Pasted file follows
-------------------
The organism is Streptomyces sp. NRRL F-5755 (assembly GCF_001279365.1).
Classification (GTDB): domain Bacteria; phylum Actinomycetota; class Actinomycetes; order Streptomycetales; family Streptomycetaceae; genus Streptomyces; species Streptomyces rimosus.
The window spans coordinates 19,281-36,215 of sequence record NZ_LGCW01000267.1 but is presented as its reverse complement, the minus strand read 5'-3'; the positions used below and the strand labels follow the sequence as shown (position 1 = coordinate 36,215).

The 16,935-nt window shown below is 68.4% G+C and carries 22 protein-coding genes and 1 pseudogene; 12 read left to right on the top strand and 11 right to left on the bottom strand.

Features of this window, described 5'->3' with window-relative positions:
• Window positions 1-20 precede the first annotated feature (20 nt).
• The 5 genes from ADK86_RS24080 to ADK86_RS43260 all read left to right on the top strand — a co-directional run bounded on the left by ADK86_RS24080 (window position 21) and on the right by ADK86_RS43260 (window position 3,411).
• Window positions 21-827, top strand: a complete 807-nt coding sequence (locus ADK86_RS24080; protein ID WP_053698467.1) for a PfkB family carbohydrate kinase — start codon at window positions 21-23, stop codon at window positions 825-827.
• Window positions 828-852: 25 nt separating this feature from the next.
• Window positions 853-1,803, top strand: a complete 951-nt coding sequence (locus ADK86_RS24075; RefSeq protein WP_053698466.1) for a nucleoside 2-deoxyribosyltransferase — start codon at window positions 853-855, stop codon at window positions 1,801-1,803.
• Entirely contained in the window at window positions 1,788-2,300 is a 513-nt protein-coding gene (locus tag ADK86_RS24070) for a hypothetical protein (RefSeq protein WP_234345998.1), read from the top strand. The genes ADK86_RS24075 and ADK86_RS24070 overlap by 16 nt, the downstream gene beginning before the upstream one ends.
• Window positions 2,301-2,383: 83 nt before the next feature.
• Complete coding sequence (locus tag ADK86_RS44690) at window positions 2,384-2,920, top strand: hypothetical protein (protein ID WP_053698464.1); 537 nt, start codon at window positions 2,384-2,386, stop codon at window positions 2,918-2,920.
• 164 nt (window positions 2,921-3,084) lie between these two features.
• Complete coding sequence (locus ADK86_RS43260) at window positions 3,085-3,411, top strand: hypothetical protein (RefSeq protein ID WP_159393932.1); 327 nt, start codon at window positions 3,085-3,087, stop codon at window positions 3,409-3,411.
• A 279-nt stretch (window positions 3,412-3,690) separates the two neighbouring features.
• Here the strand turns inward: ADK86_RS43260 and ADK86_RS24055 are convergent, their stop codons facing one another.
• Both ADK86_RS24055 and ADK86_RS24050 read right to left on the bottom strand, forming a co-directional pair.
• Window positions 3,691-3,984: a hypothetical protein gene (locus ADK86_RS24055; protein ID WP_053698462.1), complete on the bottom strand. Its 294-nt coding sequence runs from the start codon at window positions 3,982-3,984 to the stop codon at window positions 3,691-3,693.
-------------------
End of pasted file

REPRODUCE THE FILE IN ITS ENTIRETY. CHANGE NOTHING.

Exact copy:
The organism is Streptomyces sp. NRRL F-5755 (assembly GCF_001279365.1).
Classification (GTDB): domain Bacteria; phylum Actinomycetota; class Actinomycetes; order Streptomycetales; family Streptomycetaceae; genus Streptomyces; species Streptomyces rimosus.
The window spans coordinates 19,281-36,215 of sequence record NZ_LGCW01000267.1 but is presented as its reverse complement, the minus strand read 5'-3'; the positions used below and the strand labels follow the sequence as shown (position 1 = coordinate 36,215).

The 16,935-nt window shown below is 68.4% G+C and carries 22 protein-coding genes and 1 pseudogene; 12 read left to right on the top strand and 11 right to left on the bottom strand.

Features of this window, described 5'->3' with window-relative positions:
• Window positions 1-20 precede the first annotated feature (20 nt).
• The 5 genes from ADK86_RS24080 to ADK86_RS43260 all read left to right on the top strand — a co-directional run bounded on the left by ADK86_RS24080 (window position 21) and on the right by ADK86_RS43260 (window position 3,411).
• Window positions 21-827, top strand: a complete 807-nt coding sequence (locus ADK86_RS24080; protein ID WP_053698467.1) for a PfkB family carbohydrate kinase — start codon at window positions 21-23, stop codon at window positions 825-827.
• Window positions 828-852: 25 nt separating this feature from the next.
• Window positions 853-1,803, top strand: a complete 951-nt coding sequence (locus ADK86_RS24075; RefSeq protein WP_053698466.1) for a nucleoside 2-deoxyribosyltransferase — start codon at window positions 853-855, stop codon at window positions 1,801-1,803.
• Entirely contained in the window at window positions 1,788-2,300 is a 513-nt protein-coding gene (locus tag ADK86_RS24070) for a hypothetical protein (RefSeq protein WP_234345998.1), read from the top strand. The genes ADK86_RS24075 and ADK86_RS24070 overlap by 16 nt, the downstream gene beginning before the upstream one ends.
• Window positions 2,301-2,383: 83 nt before the next feature.
• Complete coding sequence (locus tag ADK86_RS44690) at window positions 2,384-2,920, top strand: hypothetical protein (protein ID WP_053698464.1); 537 nt, start codon at window positions 2,384-2,386, stop codon at window positions 2,918-2,920.
• 164 nt (window positions 2,921-3,084) lie between these two features.
• Complete coding sequence (locus ADK86_RS43260) at window positions 3,085-3,411, top strand: hypothetical protein (RefSeq protein ID WP_159393932.1); 327 nt, start codon at window positions 3,085-3,087, stop codon at window positions 3,409-3,411.
• A 279-nt stretch (window positions 3,412-3,690) separates the two neighbouring features.
• Here the strand turns inward: ADK86_RS43260 and ADK86_RS24055 are convergent, their stop codons facing one another.
• Both ADK86_RS24055 and ADK86_RS24050 read right to left on the bottom strand, forming a co-directional pair.
• Window positions 3,691-3,984: a hypothetical protein gene (locus ADK86_RS24055; protein ID WP_053698462.1), complete on the bottom strand. Its 294-nt coding sequence runs from the start codon at window positions 3,982-3,984 to the stop codon at window positions 3,691-3,693.